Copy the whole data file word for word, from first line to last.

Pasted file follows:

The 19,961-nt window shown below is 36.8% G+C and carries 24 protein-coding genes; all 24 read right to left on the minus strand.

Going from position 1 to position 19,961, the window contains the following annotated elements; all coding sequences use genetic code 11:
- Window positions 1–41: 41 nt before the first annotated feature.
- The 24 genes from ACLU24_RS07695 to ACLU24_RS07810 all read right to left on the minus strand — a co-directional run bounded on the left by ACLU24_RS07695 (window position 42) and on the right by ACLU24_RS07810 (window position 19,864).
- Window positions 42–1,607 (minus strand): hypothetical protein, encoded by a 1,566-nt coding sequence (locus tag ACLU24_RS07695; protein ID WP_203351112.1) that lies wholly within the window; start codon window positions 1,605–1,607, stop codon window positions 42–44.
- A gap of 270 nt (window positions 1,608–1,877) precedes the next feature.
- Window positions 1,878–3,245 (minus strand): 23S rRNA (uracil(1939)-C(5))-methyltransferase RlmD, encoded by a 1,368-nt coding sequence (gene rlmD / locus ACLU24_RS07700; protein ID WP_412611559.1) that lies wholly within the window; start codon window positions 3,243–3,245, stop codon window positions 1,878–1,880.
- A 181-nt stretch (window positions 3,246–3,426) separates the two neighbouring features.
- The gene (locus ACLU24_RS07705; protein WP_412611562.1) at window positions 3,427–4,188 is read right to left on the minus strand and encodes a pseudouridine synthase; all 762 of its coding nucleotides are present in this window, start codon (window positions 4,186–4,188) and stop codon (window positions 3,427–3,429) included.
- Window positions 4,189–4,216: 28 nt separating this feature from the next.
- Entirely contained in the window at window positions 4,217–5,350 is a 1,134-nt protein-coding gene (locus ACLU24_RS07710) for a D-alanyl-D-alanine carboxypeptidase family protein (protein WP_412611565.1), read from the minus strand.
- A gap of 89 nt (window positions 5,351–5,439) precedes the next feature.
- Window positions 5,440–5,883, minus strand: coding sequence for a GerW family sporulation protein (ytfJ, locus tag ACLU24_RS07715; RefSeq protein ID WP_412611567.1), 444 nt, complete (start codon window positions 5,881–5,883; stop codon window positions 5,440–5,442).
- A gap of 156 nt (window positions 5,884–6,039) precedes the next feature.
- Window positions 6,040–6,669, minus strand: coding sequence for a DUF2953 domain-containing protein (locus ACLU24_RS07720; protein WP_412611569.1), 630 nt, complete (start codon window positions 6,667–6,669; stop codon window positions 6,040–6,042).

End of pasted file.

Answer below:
The 19,961-nt window shown below is 36.8% G+C and carries 24 protein-coding genes; all 24 read right to left on the minus strand.

Going from position 1 to position 19,961, the window contains the following annotated elements; all coding sequences use genetic code 11:
- Window positions 1–41: 41 nt before the first annotated feature.
- The 24 genes from ACLU24_RS07695 to ACLU24_RS07810 all read right to left on the minus strand — a co-directional run bounded on the left by ACLU24_RS07695 (window position 42) and on the right by ACLU24_RS07810 (window position 19,864).
- Window positions 42–1,607 (minus strand): hypothetical protein, encoded by a 1,566-nt coding sequence (locus tag ACLU24_RS07695; protein ID WP_203351112.1) that lies wholly within the window; start codon window positions 1,605–1,607, stop codon window positions 42–44.
- A gap of 270 nt (window positions 1,608–1,877) precedes the next feature.
- Window positions 1,878–3,245 (minus strand): 23S rRNA (uracil(1939)-C(5))-methyltransferase RlmD, encoded by a 1,368-nt coding sequence (gene rlmD / locus ACLU24_RS07700; protein ID WP_412611559.1) that lies wholly within the window; start codon window positions 3,243–3,245, stop codon window positions 1,878–1,880.
- A 181-nt stretch (window positions 3,246–3,426) separates the two neighbouring features.
- The gene (locus ACLU24_RS07705; protein WP_412611562.1) at window positions 3,427–4,188 is read right to left on the minus strand and encodes a pseudouridine synthase; all 762 of its coding nucleotides are present in this window, start codon (window positions 4,186–4,188) and stop codon (window positions 3,427–3,429) included.
- Window positions 4,189–4,216: 28 nt separating this feature from the next.
- Entirely contained in the window at window positions 4,217–5,350 is a 1,134-nt protein-coding gene (locus ACLU24_RS07710) for a D-alanyl-D-alanine carboxypeptidase family protein (protein WP_412611565.1), read from the minus strand.
- A gap of 89 nt (window positions 5,351–5,439) precedes the next feature.
- Window positions 5,440–5,883, minus strand: coding sequence for a GerW family sporulation protein (ytfJ, locus tag ACLU24_RS07715; RefSeq protein ID WP_412611567.1), 444 nt, complete (start codon window positions 5,881–5,883; stop codon window positions 5,440–5,442).
- A gap of 156 nt (window positions 5,884–6,039) precedes the next feature.
- Window positions 6,040–6,669, minus strand: coding sequence for a DUF2953 domain-containing protein (locus ACLU24_RS07720; protein WP_412611569.1), 630 nt, complete (start codon window positions 6,667–6,669; stop codon window positions 6,040–6,042).